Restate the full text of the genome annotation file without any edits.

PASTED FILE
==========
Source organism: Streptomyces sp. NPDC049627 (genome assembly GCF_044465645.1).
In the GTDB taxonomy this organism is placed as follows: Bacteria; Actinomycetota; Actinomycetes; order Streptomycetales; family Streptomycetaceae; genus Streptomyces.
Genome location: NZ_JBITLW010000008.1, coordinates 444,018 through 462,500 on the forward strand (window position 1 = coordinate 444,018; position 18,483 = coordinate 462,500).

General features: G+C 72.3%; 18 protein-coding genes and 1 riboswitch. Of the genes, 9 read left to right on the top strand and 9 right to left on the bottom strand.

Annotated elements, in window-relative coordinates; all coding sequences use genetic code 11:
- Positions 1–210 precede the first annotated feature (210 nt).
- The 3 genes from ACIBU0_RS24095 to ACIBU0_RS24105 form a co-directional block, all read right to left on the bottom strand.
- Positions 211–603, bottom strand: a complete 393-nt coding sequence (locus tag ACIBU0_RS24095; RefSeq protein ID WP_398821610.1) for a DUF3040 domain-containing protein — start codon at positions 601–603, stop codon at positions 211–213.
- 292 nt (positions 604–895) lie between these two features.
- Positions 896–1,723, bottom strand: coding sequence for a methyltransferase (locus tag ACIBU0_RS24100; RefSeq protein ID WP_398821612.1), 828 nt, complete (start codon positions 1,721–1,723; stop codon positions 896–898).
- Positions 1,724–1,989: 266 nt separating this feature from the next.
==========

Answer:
Source organism: Streptomyces sp. NPDC049627 (genome assembly GCF_044465645.1).
In the GTDB taxonomy this organism is placed as follows: Bacteria; Actinomycetota; Actinomycetes; order Streptomycetales; family Streptomycetaceae; genus Streptomyces.
Genome location: NZ_JBITLW010000008.1, coordinates 444,018 through 462,500 on the forward strand (window position 1 = coordinate 444,018; position 18,483 = coordinate 462,500).

General features: G+C 72.3%; 18 protein-coding genes and 1 riboswitch. Of the genes, 9 read left to right on the top strand and 9 right to left on the bottom strand.

Annotated elements, in window-relative coordinates; all coding sequences use genetic code 11:
- Positions 1–210 precede the first annotated feature (210 nt).
- The 3 genes from ACIBU0_RS24095 to ACIBU0_RS24105 form a co-directional block, all read right to left on the bottom strand.
- Positions 211–603, bottom strand: a complete 393-nt coding sequence (locus tag ACIBU0_RS24095; RefSeq protein ID WP_398821610.1) for a DUF3040 domain-containing protein — start codon at positions 601–603, stop codon at positions 211–213.
- 292 nt (positions 604–895) lie between these two features.
- Positions 896–1,723, bottom strand: coding sequence for a methyltransferase (locus tag ACIBU0_RS24100; RefSeq protein ID WP_398821612.1), 828 nt, complete (start codon positions 1,721–1,723; stop codon positions 896–898).
- Positions 1,724–1,989: 266 nt separating this feature from the next.